Quitting smoking decreases hot flashes during menopause
A recent study suggests that during menopause, former smokers may have less and fewer hot flashes compared to women who continue to smoke.
Menopause is the period when women stop menstruating as the ovaries curb the production of progesterone and hormones estrogen. Women experience this between the ages of 45 and 55 and the symptoms include vaginal dryness, insomnia, night sweats, mood swings and hot flashes.
Research has found that women, who have not smoked for five years or more, are less likely to have frequent or severe hot flashes compared to current smokers but they will still have more pronounced symptoms than those women who have never smoked.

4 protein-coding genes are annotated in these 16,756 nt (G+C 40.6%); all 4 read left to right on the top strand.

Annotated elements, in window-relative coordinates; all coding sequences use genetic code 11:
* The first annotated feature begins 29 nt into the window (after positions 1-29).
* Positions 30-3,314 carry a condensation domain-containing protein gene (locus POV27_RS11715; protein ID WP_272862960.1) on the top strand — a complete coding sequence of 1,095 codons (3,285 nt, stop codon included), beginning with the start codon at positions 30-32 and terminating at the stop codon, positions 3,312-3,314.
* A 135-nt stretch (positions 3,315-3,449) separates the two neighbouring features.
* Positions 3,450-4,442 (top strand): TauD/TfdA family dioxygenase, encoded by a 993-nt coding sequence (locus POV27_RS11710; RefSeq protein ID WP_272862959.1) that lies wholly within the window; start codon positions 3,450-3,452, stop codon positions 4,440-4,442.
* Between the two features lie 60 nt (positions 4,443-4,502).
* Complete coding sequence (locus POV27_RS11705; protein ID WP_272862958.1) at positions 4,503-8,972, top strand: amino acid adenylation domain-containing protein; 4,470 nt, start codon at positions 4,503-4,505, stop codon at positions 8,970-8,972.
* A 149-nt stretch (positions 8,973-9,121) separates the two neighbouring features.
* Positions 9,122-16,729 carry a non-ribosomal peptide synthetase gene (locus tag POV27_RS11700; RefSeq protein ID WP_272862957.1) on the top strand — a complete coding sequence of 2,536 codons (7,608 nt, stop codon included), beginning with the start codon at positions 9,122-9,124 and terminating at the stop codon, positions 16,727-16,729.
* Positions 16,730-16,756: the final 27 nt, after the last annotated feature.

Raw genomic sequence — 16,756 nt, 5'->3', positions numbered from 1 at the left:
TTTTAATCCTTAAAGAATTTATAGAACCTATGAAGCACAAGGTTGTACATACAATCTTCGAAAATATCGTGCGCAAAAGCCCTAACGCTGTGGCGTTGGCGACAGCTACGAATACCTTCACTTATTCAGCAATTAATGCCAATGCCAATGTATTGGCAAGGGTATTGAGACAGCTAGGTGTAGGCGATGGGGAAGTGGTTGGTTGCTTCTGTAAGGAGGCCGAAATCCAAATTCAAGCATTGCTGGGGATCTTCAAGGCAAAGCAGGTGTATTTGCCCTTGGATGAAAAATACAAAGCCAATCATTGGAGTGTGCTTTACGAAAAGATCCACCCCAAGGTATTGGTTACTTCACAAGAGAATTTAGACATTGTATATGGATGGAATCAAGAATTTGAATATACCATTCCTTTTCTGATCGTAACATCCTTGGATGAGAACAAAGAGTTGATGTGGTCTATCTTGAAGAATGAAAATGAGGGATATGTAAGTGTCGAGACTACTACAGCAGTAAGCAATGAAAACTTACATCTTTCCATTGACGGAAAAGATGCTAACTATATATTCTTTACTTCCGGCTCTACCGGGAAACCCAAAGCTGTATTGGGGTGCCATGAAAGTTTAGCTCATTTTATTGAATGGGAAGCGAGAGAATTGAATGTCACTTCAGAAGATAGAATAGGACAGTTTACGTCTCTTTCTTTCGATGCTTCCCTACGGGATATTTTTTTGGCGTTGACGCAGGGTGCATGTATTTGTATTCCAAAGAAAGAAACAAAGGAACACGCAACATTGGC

According to Rebecca Smith, who is a researcher in epidemiology at the University of Illinois, women should quit smoking at least five years before the period of menopause for less and fewer hot flashes.
Smoking causes deaths as it increases the risk of lung cancer, stroke and many heart diseases. According to the Centers for Disease Control and Prevention (CDC), smoking can contribute to cancer anywhere in your body.
Researchers says that women who give up smoking have 37 percent more chances of not experiencing hot flashes and women who continues to smoke have 22 percent chances more of not experiencing severe or frequent hot flashes.
Ellen Freeman, a researcher in obstetrics and gynecology at the University of Pennsylvania in Philadelphia, suggests that quitting smoking can lower the risk of cancers and cardiovascular diseases. It is never too late to quit smoking keeping in mind that it reduces the risk of many health issues that are even more dangerous and serious than hot flashes.